#4411 – 2009 44c Gulf Coast Lighthouses: Biloxi, Mississippi

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Gulf Coast Lighthouses
Biloxi, Mississippi

Issue Date: July 23, 2009
City: Biloxi, MS

In 1847, Representative Jefferson Davis of Mississippi sponsored legislation to authorize the construction of three lighthouses in his home state. 

After serving as the President of the Confederate States of America, Davis retreated to his Mississippi estate and passed away within the shadow of the Biloxi lighthouse in 1889.  Today, the Biloxi landmark proposed by Davis is the only one of more than ten lighthouses originally built to mark the Mississippi coastline.

The Biloxi lighthouse’s longevity may be due to its construction.  It consists of metal plates that are bolted together to form a metal wrapper around a brick liner.  Completed in 1848, it was the first cast-iron lighthouse tower in the South.  After the Civil War, the lighthouse was painted with black coal tar to protect it from rust, leading to a legend that the tower was painted black to mourn the death of Abraham Lincoln.

Women figure prominently in the Biloxi lighthouse’s lengthy history.  It had more female keepers for more years than any other lighthouse in the United States.  Mary Reynolds served from 1854 to 1866.  Her male replacement died during his first year of service and was replaced by his wife, Maria Younghans.  Her daughter, Miranda, kept the Biloxi lighthouse until electricity was introduced in 1929.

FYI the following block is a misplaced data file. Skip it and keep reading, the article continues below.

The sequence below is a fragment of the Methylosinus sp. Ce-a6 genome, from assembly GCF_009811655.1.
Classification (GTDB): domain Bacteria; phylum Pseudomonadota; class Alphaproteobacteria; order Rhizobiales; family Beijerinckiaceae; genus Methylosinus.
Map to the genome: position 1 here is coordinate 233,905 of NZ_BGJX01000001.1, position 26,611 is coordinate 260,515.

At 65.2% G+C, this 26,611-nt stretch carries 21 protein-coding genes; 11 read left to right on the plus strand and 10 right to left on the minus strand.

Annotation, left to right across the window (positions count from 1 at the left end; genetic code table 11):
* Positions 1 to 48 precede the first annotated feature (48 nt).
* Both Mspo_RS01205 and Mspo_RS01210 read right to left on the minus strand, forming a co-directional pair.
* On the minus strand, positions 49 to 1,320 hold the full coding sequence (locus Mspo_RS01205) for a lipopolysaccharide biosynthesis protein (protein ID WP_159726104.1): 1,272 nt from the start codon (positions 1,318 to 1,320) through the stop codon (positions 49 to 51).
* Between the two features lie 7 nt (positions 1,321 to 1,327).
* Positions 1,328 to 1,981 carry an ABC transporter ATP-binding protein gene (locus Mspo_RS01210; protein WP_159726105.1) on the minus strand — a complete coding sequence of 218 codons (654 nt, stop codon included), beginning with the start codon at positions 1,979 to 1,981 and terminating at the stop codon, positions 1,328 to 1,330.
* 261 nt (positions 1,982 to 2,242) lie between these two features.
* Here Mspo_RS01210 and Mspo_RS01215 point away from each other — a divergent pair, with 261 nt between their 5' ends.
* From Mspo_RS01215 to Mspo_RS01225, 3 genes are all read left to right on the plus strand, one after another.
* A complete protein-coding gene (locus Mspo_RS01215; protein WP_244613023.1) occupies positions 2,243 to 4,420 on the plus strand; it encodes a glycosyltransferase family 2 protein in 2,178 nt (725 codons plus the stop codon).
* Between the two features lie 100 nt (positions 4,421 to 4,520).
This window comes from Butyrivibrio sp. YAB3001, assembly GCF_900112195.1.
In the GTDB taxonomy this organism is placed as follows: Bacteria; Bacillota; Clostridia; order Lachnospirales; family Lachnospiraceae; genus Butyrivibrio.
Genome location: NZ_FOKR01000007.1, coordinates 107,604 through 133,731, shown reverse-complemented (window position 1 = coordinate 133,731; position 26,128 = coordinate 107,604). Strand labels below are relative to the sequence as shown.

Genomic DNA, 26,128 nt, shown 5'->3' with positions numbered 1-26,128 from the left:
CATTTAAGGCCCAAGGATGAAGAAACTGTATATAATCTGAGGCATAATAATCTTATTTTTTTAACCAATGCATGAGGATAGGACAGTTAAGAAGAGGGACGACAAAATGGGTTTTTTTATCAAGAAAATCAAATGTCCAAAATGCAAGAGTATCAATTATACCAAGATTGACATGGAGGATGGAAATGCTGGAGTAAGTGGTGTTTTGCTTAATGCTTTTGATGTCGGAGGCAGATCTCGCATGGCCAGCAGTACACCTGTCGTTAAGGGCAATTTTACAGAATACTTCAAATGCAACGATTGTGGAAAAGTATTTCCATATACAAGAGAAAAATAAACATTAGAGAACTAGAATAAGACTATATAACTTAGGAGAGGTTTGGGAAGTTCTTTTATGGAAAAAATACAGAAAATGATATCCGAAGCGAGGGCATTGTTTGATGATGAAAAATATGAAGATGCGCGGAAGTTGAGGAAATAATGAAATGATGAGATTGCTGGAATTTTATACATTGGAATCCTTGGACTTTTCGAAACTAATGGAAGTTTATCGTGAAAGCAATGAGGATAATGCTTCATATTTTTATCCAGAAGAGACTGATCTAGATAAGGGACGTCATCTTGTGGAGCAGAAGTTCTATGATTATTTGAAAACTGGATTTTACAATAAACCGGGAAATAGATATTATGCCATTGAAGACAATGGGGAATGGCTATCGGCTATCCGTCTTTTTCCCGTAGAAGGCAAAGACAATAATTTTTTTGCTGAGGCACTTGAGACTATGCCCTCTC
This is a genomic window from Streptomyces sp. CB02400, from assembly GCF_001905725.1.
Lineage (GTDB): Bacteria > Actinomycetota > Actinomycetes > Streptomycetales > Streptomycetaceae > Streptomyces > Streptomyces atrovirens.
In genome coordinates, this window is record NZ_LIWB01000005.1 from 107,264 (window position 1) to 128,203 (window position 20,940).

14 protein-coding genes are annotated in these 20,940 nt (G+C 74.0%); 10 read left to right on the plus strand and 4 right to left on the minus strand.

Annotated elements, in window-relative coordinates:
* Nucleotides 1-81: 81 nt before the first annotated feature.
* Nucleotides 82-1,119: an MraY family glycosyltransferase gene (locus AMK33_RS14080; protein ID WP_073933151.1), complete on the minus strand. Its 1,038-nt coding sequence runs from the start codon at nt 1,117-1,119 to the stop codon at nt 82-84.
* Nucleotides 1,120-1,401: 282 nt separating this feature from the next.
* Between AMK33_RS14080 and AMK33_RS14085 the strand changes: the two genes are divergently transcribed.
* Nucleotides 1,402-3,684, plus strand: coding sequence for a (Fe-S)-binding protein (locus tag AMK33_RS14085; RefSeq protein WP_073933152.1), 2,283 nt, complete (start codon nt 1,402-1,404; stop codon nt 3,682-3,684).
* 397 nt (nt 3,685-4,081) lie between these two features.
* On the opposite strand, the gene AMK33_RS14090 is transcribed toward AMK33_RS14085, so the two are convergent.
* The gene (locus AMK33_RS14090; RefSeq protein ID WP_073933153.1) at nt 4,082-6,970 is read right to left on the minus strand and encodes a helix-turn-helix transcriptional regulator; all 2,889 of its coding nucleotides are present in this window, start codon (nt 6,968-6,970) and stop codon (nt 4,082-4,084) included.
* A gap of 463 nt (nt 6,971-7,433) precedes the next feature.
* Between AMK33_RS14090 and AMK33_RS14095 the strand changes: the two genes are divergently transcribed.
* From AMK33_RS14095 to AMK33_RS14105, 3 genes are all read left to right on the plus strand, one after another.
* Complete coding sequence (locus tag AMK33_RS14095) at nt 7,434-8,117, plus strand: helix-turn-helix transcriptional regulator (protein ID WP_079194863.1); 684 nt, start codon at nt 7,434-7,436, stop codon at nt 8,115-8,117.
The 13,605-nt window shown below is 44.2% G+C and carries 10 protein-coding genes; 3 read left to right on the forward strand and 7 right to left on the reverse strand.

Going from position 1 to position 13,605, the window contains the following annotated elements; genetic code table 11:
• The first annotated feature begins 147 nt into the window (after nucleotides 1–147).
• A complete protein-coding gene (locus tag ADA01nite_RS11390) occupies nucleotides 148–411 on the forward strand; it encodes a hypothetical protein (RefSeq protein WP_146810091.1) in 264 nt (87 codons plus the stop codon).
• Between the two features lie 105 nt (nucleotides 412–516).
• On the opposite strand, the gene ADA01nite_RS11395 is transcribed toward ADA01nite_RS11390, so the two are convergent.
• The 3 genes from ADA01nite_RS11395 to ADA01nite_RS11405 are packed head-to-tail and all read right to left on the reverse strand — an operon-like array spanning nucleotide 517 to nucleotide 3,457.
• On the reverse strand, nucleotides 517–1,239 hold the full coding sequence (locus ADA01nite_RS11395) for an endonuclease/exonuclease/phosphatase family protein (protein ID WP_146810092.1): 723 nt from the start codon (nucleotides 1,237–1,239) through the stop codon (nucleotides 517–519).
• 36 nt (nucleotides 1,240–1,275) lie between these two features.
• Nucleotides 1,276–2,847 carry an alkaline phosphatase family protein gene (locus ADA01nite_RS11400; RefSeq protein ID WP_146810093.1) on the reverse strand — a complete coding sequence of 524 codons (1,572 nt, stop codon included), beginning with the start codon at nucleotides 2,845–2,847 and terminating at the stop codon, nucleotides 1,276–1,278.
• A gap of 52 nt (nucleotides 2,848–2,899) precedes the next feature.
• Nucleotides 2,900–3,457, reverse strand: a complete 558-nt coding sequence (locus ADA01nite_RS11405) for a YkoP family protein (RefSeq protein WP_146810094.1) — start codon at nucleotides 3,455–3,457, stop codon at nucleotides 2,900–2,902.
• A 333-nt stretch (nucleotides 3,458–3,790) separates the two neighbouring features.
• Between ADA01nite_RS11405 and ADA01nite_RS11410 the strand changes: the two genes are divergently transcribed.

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Gulf Coast Lighthouses
Biloxi, Mississippi

Issue Date: July 23, 2009
City: Biloxi, MS

In 1847, Representative Jefferson Davis of Mississippi sponsored legislation to authorize the construction of three lighthouses in his home state. 

After serving as the President of the Confederate States of America, Davis retreated to his Mississippi estate and passed away within the shadow of the Biloxi lighthouse in 1889.  Today, the Biloxi landmark proposed by Davis is the only one of more than ten lighthouses originally built to mark the Mississippi coastline.

The Biloxi lighthouse’s longevity may be due to its construction.  It consists of metal plates that are bolted together to form a metal wrapper around a brick liner.  Completed in 1848, it was the first cast-iron lighthouse tower in the South.  After the Civil War, the lighthouse was painted with black coal tar to protect it from rust, leading to a legend that the tower was painted black to mourn the death of Abraham Lincoln.

Women figure prominently in the Biloxi lighthouse’s lengthy history.  It had more female keepers for more years than any other lighthouse in the United States.  Mary Reynolds served from 1854 to 1866.  Her male replacement died during his first year of service and was replaced by his wife, Maria Younghans.  Her daughter, Miranda, kept the Biloxi lighthouse until electricity was introduced in 1929.